\ud \ud This thesis aims to investigate the impacts of the 73rd Amendment of the Indian Constitution on the lives of rural women in Orissa, India. The Amendment, which mandated ‘not less than one third’ women at all three levels of the Indian Panchayati Raj institutions, is considered to be an historical intervention of the State. Concerns and apprehensions were raised, questioning its practicability, such as the fear that quotas on such a large scale could never be filled or there would never be large enough numbers of women candidates, and if they came at all, they would be prevented from exercising any real power. However, far beyond expectations, millions of uneducated and poor rural Indian women have responded with great enthusiasm. I have undertaken an empirical study in eight Gram Panchayats (the institutions that work at the village level), in Cuttack Sadar Block in Orissa. My field study took place in two periods between July 2008 and February 2009 (with a gap of one month in between). I followed a feminist methodology with multiple methods, consisting of: participant observation, focus groups and in-depth interviews, with 38 participants. I attempt to focus on the different levels of barriers which my respondents face in their new roles and how they are negotiating with their families to overcome these obstacles. Drawing on my investigations, I suggest that my participants have gained confidence and expertise in the performance of their public roles and that quotas have provided them with an opportunity for this. They have negotiated within their private circles to overcome the age-old barriers of a patriarchal society and their negotiations have, so far, been hopeful. They have taken the male members of their families and communities into their confidence, which has helped them to overcome these constraints. Based on my participants’ words, I argue that empowerment is context-specific and gender quotas have proved to be helpful for my participants in creating an enabling environment, which in turn helped most of these women to become more effective in a public sphere.\u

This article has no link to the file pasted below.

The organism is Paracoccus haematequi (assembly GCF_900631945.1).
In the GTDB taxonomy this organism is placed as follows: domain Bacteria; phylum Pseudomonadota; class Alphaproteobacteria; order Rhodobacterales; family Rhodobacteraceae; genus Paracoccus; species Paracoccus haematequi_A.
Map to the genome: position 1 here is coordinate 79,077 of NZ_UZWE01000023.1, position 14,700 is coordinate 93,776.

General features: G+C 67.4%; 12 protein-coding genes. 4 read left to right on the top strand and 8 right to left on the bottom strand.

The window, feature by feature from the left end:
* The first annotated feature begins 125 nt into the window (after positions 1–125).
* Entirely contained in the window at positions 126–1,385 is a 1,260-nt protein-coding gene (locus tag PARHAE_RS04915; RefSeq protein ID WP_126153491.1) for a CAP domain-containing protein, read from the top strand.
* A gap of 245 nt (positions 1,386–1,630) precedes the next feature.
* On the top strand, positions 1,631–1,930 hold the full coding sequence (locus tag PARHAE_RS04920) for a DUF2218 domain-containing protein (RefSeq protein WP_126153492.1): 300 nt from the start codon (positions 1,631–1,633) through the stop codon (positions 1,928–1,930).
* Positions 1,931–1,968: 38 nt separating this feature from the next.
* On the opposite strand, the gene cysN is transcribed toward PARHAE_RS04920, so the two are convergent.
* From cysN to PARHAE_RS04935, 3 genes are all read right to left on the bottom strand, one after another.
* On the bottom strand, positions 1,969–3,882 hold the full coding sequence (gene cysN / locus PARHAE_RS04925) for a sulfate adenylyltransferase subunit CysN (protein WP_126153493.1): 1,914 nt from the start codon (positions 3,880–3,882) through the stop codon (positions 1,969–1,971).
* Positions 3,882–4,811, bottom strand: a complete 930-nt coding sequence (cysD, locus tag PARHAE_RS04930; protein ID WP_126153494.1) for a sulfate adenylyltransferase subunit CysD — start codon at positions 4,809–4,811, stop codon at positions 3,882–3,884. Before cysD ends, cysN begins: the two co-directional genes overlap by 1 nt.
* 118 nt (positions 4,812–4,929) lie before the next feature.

To submit an update or takedown request for this paper, please submit an Update/Correction/Removal Request.